More than 300 people attended the annual State of the City Address at the Lone Tree Arts Center on May 17, where Mayor Jackie Millet addressed issues of growth, transportation and upcoming projects …
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More than 300 people attended the annual State of the City Address at the Lone Tree Arts Center on May 17, where Mayor Jackie Millet addressed issues of growth, transportation and upcoming projects in the city.
Attendees were treated to a video of Millet and city councilmembers taking a ride on the city's award-winning Link shuttle, narrating various highlights of the city. Lone Tree recently received the Metro Vision Award from the Denver Regional Council of Governments for the innovative free shuttle service that links riders from the Lincoln light rail station to major campuses within Lone Tree.
Michelle McKinney, chair of the South Metro Denver Chamber of Commerce, praised Millet, city councilmembers and city employees for their approach to managing the city.
“We value our relationship with Lone Tree,” said McKinney. “Mayor Millet is smart, she's very smart. Did you know she's a civil engineer? She is strategic and thoughtful in how she plans her community. Lone Tree knows that as you grow, you have to be able to move people around.”
Millet and council members bid farewell to Mayor Pro Tem Susan Squyer, who terms out this year. Michael Anderson was welcomed as the newest city councilmember. He recently won the bid to replace Squyer.
Millet informed the crowd that Lone Tree was voted the seventh best place to live in the United States last year by Money magazine, and the number one best place to live in Colorado. Millet peppered the crowd with Broncos trivia throughout her speech.
In 2017, the city received almost $59 million in revenue, and more than $1 million in ticket sales for the Lone Tree Arts Center. Fiscal responsibility, according to Millet, is part of the “secret sauce” that makes Lone Tree successful.
“We are fiscally sound. The difference comes from our pay-as-you-go philosophy,” said Millet.
Millet spoke of the city's “social capital,” saying the people of Lone Tree are just as important as a balanced budget, and meeting their needs enables the city to continue to thrive. The police department was recognized for their community outreach efforts, as were volunteers, outstanding Lone Tree residents, South Suburban Parks and Recreation, South Metro Fire and Douglas County Libraries.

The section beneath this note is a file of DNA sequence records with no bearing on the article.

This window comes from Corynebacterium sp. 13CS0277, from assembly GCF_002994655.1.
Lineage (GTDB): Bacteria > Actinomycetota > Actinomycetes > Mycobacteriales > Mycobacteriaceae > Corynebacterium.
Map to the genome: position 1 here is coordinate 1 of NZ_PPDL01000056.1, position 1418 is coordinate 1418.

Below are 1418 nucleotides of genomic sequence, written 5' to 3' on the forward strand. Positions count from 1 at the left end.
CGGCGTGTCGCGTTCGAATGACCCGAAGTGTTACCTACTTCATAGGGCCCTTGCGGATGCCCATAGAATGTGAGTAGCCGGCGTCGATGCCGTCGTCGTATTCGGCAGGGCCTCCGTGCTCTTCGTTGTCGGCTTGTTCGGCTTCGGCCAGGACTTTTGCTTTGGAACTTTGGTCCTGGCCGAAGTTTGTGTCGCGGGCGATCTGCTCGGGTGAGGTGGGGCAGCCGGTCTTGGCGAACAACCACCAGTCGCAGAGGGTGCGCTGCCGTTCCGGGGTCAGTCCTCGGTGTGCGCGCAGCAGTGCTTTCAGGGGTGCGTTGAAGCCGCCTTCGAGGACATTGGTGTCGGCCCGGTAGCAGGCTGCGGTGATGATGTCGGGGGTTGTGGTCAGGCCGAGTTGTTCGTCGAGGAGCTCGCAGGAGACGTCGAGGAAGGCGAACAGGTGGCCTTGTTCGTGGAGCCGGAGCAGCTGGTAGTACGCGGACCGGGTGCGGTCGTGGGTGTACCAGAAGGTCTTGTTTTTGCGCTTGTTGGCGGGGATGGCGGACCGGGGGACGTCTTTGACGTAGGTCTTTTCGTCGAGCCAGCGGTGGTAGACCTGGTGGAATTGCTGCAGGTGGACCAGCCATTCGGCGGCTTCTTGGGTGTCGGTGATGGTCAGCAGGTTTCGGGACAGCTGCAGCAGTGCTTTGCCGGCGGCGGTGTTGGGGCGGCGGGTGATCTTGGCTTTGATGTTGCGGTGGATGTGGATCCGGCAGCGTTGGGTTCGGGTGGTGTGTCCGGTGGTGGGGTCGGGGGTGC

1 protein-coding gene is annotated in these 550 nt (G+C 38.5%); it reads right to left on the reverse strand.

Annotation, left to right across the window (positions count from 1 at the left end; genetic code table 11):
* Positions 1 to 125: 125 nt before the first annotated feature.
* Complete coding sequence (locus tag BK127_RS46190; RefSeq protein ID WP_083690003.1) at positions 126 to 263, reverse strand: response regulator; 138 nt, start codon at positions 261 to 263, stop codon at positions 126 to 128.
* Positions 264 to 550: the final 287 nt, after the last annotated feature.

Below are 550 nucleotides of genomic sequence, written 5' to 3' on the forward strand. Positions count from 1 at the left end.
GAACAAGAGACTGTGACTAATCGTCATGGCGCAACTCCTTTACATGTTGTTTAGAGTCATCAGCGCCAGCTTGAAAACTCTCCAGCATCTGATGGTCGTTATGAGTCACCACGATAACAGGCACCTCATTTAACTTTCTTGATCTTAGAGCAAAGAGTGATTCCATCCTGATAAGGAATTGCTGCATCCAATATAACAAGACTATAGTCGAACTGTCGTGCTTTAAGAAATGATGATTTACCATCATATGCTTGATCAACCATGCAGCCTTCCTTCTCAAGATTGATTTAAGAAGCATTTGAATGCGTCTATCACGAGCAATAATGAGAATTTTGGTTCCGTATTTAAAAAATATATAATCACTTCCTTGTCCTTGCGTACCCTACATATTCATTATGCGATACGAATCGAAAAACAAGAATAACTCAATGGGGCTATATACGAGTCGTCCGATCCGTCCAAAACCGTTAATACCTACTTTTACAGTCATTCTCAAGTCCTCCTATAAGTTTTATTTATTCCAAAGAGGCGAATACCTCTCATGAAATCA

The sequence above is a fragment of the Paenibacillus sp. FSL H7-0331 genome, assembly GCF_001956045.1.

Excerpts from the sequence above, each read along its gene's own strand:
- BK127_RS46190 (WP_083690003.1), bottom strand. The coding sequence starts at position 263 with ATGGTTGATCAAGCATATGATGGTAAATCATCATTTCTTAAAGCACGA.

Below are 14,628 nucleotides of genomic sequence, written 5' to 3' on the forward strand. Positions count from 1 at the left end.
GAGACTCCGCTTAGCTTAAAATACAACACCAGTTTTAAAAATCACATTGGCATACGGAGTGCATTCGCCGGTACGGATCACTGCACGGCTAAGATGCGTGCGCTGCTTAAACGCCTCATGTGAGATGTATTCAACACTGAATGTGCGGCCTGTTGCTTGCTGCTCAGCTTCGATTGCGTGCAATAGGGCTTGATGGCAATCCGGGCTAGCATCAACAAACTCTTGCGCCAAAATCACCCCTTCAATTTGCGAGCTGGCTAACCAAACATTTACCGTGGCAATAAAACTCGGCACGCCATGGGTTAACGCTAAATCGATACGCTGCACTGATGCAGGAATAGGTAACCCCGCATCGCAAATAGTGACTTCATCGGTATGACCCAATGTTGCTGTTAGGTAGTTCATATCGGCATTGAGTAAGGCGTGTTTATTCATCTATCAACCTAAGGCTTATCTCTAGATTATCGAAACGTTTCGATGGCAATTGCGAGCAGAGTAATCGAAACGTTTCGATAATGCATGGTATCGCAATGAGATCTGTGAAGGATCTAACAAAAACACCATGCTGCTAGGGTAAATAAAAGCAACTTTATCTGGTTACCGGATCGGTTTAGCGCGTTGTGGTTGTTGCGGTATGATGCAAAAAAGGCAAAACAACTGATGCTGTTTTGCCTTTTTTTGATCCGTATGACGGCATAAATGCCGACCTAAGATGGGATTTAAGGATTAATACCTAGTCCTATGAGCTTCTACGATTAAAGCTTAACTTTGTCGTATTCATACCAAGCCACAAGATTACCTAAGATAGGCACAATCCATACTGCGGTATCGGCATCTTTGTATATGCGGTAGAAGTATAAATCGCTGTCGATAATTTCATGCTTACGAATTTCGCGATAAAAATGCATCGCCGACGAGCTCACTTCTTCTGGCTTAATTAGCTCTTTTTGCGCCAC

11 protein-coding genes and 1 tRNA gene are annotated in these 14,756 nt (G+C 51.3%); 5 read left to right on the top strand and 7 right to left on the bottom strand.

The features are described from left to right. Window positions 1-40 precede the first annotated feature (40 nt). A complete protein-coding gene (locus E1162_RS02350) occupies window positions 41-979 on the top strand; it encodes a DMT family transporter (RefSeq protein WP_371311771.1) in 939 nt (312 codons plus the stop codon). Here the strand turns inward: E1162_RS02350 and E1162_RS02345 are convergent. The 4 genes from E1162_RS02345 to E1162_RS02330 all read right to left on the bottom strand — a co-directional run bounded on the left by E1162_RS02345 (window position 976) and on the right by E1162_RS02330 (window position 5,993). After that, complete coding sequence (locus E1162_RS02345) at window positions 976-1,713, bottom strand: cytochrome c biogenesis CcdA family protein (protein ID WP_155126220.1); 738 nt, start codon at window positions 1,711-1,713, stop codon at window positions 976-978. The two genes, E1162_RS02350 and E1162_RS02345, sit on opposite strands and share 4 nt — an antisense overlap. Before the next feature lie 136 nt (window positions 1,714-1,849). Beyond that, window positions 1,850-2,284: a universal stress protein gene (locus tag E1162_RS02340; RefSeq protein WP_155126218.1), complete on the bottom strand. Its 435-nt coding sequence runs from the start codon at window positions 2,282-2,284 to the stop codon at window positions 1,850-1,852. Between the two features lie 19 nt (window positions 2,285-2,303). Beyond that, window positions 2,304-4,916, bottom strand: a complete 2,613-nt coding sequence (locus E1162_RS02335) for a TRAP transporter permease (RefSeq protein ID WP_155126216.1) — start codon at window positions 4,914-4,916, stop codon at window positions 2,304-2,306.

Millet addressed transportation issues, both of past and future, and outlined four projects that will keep cars moving smoothly as the city grows.
“We were born between C-470 and I-25. Transportation is in our DNA,” said Millet.
The widening of C-470, the I-25 "Gap" project, the widening of Ridgegate Parkway and County Line Road improvements, as well as using smart traffic signal technology, are projects designed to ease increasing traffic congestion.
“We cannot build our way out of congestion anymore,” Millet told the crowd.
Millet recognized new businesses in Lone Tree, and spoke about the future development of RidgeGate East, which will bring a new downtown center, as well as new residential villages. She also praised city staffers for their work, and wrapped up the presentation with a little humor.
“We have everything in Lone Tree,” she said. “If you swing a racquet or a club, you can do that here. Hike, bike, shop, play. There's no reason to leave the city and there's only one thing we don't have here. That's a cemetery. That would be the only reason to leave Lone Tree.”
Bob Golden, with the South Metro Denver Chamber, said the growth in Lone Tree is a big draw for businesses.
“We're forming a good partnership with Millet and the city,” said Golden. “The growth is exciting and it's a great opportunity for business owners.”
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